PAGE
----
Plummer is one comparison, but others have compared him to a cold weather player who eventually found himself catching up to the game. A guy named Mike Trout. While projecting someone to be that great is out of the question, Fletcher has great tools to work with and could become a starting CFer one day.

    #122008
    Boyer14Boyer14
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    I get so much more information from the people on here than I get from the Cardinals’ sources, and the PD.

    Many thanks.

    #122011
    Avatarbccran
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    Patrick Romeri is an interesting case. He went to IMG Academy in Bradenton, Florida. It’s a high school designed for talented high school players who have a super desire to be professional baseball players some day. Romeri is a Florida kid who was born in Sarasota. The coaches at IMG have combined over 200 years experience in either playing or coaching in the collegiate or MLB arenas. It’s a hi tech high school baseball factory. These kids either play games or are in skill drills the entire school year. Albert would like some of their training techniques. They not only have HitTrax technology inside their batting cages, but they have
    “blast motion swing analyzers”
    that analyze and improve swing plane, connection, and rotation.
    I like Patrick’s size (6′ 3″, 195 lbs.) and the fact that he’s a warm weather player who’s had excellent near year round instruction. I’m sure our scouts have an excellent relationship with the guys at IMG, so we knew exactly what we were getting with this 2019 12th round
    draft choice. He may have some promise.

    #122021
    Avatarbccran
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    Torres is a little easier to get our arms around. He was born in Columbia and came into the Indians organization as a 17 year old in 2017. Played in the DOSL that season. Did okay at .255/.374/.408/.782 in 54 games. In 2018, he was playing in the Arizona Rookie League when the Mercado trade came, which brought Jhon and Conner Capel to us. The Cards brought Jhon over to the GCL and in 17 games he really raked – .397/.493/.683/1.176.

    In 2019, he did fine at Johnson City (.286/.391/.527/.918, but got his lunch handed to him at Peoria as a 19 year old (.167/.240/.212/.252 in 21 games). Learning experience.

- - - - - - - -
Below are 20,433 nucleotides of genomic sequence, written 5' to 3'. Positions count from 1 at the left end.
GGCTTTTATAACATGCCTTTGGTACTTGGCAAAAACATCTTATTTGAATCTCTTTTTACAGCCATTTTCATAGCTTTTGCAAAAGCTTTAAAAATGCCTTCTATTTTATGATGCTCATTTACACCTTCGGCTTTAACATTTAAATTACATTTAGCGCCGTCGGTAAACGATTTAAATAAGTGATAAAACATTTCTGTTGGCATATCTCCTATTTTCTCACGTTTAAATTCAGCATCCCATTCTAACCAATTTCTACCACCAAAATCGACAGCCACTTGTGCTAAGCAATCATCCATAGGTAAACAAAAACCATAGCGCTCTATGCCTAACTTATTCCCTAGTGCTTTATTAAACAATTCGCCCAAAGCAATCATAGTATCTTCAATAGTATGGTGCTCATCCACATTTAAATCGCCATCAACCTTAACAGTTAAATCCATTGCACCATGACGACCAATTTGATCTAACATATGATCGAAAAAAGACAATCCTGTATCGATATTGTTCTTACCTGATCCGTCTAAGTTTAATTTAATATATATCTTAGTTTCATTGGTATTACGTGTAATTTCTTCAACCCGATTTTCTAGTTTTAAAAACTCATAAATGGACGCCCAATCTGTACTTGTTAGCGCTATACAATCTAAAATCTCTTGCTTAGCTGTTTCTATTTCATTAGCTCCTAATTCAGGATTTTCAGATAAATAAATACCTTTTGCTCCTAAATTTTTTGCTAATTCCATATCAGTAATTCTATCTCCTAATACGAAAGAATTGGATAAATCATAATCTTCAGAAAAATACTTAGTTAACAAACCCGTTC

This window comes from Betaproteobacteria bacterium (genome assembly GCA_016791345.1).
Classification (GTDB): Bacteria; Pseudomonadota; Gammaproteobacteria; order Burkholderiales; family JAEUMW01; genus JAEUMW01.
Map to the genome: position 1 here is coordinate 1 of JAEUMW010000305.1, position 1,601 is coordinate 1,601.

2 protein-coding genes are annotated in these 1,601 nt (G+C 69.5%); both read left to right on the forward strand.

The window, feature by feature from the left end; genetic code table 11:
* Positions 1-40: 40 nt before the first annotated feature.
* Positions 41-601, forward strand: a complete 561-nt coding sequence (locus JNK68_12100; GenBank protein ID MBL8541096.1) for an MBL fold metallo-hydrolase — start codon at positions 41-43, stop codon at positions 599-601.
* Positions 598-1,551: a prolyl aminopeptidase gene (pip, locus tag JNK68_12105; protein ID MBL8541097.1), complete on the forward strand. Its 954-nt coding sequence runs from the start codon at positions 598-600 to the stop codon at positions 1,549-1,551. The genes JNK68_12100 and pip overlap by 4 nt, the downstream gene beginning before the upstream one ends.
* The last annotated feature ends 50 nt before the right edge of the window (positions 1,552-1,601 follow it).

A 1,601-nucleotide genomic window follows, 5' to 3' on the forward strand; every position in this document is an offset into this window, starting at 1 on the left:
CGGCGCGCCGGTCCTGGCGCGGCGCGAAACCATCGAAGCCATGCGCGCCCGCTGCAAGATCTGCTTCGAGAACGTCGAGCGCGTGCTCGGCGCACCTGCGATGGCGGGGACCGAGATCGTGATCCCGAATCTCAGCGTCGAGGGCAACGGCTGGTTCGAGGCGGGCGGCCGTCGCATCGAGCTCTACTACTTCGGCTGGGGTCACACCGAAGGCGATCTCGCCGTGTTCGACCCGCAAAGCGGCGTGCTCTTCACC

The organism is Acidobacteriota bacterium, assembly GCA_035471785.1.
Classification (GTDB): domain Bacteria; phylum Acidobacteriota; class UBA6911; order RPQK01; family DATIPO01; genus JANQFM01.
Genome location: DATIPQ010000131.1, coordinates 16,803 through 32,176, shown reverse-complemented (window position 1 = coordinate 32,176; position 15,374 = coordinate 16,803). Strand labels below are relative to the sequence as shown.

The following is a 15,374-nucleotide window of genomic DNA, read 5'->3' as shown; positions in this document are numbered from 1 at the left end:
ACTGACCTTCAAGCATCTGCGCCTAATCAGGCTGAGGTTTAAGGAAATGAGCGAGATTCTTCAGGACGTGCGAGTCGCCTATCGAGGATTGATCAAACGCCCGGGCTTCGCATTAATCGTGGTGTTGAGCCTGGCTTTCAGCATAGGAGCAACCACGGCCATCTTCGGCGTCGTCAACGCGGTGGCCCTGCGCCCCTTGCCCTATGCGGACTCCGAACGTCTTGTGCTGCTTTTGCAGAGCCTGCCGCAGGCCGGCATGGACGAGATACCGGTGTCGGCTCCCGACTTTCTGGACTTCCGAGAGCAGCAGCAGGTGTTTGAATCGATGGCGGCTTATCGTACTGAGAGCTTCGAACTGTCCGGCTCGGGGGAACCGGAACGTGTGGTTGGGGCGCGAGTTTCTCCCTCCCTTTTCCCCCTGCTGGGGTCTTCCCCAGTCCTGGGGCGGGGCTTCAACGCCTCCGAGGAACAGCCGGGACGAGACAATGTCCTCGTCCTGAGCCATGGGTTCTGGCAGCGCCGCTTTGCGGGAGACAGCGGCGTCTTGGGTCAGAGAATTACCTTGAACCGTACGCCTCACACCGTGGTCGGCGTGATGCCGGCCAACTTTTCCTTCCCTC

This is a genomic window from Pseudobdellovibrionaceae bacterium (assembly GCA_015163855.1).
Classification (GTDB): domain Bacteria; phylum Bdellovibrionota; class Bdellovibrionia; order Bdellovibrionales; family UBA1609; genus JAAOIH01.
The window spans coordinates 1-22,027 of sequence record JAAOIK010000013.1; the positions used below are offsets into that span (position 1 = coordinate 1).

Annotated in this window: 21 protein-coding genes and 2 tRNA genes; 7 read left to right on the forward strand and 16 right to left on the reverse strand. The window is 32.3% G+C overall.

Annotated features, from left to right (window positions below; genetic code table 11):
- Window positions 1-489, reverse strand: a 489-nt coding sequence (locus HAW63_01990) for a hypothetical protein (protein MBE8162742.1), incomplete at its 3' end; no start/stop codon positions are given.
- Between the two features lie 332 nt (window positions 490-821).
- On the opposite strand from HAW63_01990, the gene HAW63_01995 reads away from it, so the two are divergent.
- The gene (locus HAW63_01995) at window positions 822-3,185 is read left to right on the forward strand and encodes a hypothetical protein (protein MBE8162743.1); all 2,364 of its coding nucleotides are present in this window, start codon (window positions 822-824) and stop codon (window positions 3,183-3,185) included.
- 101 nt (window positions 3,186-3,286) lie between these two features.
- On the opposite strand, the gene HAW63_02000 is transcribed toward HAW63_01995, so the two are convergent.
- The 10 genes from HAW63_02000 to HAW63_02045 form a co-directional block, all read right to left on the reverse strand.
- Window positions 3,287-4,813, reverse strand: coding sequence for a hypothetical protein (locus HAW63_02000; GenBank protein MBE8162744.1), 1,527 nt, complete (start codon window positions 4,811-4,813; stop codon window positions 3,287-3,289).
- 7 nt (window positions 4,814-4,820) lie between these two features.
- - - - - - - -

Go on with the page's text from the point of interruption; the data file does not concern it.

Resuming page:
He’s now played in 152 professional games, had 620 at bats, and produced 28 doubles, 3 triples, 19 home runs, and 90 RBI. Good size for a corner outfielder – 6’4″, 199 lbs.
    Still only 19, with 3 seasons of pro ball under his belt. Turns 20 at the end of March.

    IMHO, a very good prospect.

    #122022
    AvatarCardinals27
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    Even if unlikely, Torres will have to added to 40 man roster to avoid losing him in the Rule 5 draft

    #122041
    Avatarbccran
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    Andrew Warner profiles a little differently. A 40th round draft pick out of little Columbia College (NAIA) in 2018. Was 22 years old when he was drafted. Columbia College, headquartered in Columbia, Missouri has a total of 1,276 students (including both graduate and undergraduate), of which 1,004 are female students. Not a bad ratio for the male students.

    Warner played a low level of collegiate competition, but he was a 2 time NAIA All American for the Cougars. Since he played that lower level of college competition, the Cardinals brought him into Jupiter to play in the GCL league so they could have a look. In his first 31 games, he knocked the cover off the ball – .342/.441/.605/1.046. They quickly promoted him to Johnson City, where he was cooled off a bit by Appy league pitchers. In 21 games he slashed .214/.382/.357/.739.

    In 2019, as a 23 year old, they gave him a shot at State College against other recently drafted college players and he played the whole season there. Slashed .248/.368/.452/.819. Struck out 65 times in 182 plate appearances. Hit 7 home runs.

    Andrew just turned 24 in November and hasn’t played for a full season team yet. Kind of your big, lumbering guy at 6’2″, 225 lbs., who can only play corner OF and 1B.

    He may surprise, but IMHO I wouldn’t get too excited about his prospects.

    #122166
    Brian WaltonBrian Walton
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    #122194
    AvatarCardinal in France
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    Well, spring training is here now. The long winter snooze and speculative blah blah is being replaced by that marvelous sound of slapping leather and cracking wood. I’m ready. I just tossed last season’s dirty, sweat-stained STL cap onto the burning fireplace logs and slipped on a fresh new one for 2020. I’m going with the navy blue away model this year. RAH CARDINALS!

    #122201
    Avatarmudville
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    I had high hopes for Sam Tewes at one time. Too bad he could never get healthy. TJ doesn’t work 100% of the time.

Viewing 25 posts - 76 through 100 (of 111 total)